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Material boost for beverages

Versatile materials that aid design and practicality are helping to fuel the burgeoning soft and alcoholic beverage sectors. Steve Thomas-Emberson reports

Beverage packaging is a serious business, a market that is so competitive that a single mistake can spell doom for a brand at a time when sales should be plentiful. Occasions such as Christmas, the World Cup and the Olympics are a beverage marketing heaven and innovative – or not – packaging can make all the difference.

It is also a market that is no longer just a pre-prandial affair. With a choice between soft or alcoholic, beverage consumption is almost 24/7, kicking off with breakfast beverages that are more than fruit juices, sports drinks that promise performance and a bewildering variety of alcoholic ‘swig-from-the-bottle’ brands for the sub-40s.

The market and its many sub-sectors just keeps on growing. What all the sectors must have from a packaging perspective is shelf appeal – a design, shape and, increasingly, packaging materials that shout “I’m different, try me”. Even the most cursory of glances at a supermarket beverage aisle will tell you that it is a highly charged atmosphere.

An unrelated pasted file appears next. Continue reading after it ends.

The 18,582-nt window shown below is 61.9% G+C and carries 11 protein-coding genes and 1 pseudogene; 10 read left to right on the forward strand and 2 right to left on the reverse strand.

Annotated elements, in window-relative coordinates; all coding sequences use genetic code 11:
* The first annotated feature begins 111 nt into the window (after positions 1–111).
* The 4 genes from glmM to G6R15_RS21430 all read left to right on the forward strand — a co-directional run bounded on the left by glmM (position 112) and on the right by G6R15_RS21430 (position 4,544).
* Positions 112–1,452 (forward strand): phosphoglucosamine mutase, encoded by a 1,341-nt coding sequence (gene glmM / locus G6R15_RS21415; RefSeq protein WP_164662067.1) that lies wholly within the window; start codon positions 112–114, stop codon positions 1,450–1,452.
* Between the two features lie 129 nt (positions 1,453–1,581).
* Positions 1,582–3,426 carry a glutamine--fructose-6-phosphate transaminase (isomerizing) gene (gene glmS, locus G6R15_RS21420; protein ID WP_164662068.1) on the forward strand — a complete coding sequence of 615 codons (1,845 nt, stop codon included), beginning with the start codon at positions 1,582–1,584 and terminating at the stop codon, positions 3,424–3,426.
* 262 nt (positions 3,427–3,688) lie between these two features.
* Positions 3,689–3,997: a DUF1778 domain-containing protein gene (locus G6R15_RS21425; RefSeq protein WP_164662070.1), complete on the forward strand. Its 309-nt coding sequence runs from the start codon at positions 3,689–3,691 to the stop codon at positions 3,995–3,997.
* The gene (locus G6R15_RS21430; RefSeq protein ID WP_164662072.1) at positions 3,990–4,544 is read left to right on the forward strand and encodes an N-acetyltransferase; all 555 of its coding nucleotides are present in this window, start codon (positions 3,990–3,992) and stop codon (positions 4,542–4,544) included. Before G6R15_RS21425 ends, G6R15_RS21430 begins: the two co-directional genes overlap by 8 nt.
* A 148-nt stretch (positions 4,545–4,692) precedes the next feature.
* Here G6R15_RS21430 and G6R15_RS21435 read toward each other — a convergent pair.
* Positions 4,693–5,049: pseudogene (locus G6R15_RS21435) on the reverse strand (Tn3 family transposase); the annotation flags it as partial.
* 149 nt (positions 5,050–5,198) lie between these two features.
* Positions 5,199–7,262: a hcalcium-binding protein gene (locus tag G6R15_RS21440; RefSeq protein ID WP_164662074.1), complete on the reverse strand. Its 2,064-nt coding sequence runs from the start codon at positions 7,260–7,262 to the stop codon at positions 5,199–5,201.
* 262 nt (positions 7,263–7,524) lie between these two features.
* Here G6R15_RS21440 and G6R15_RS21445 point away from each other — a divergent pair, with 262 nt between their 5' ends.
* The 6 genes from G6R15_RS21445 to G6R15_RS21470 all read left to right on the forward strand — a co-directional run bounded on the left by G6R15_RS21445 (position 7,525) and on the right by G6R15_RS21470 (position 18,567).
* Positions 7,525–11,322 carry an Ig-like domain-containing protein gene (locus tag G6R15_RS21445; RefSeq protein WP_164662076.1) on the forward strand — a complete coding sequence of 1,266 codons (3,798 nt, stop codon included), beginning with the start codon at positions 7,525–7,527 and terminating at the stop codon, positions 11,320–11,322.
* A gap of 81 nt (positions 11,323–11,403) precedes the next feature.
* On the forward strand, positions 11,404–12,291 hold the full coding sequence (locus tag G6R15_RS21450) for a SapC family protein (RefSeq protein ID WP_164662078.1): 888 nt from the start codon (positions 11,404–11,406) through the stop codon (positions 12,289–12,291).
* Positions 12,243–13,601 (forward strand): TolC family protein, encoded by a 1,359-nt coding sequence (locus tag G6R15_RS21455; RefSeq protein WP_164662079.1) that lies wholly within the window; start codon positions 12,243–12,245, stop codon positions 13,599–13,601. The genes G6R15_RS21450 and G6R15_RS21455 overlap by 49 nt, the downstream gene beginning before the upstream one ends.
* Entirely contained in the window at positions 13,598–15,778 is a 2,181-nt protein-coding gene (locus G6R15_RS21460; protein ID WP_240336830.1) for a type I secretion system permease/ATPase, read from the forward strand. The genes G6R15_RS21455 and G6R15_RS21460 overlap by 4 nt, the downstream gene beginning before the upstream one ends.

In order to provide beverage packaging solutions for its clients and market intelligence for brand managers and the like, Rockware Glass recently undertook a significant piece of market research into the growing and affluent group it euphemistically calls ’empty nesters’, the 50-65 age group. Sharon Crayton, marketing manager at Rockware Glass explained: “Our research objective went beyond a need to understand how 50+ consumers relate to products and their packaging. We wanted to learn about the lifestyles and aspirations of this age group and explore their attitude to recycling and the environment.

“We found that this age group has changed from a peripheral consumer to an active and important pacesetter of immense interest to any marketeer. This group typically is more willing to experiment, purchase more indulgent products that are both premium and exotic and is more ecologically aware – it hates waste! Its packaging answers were comprehensively practical – easy to open and use, stackable, resealable and recyclable.

“From a positive standpoint it liked plastic milk bottles with handles, microwave containers and optical devices on some bottles – the ability to ‘see through’ from a design input was also mentioned favourably. On the negative side, plastic wine corks were mentioned amongst the relatively few critical comments. Small beverage packs were also singled out as desirable as there are a lot more single homes within this age group.”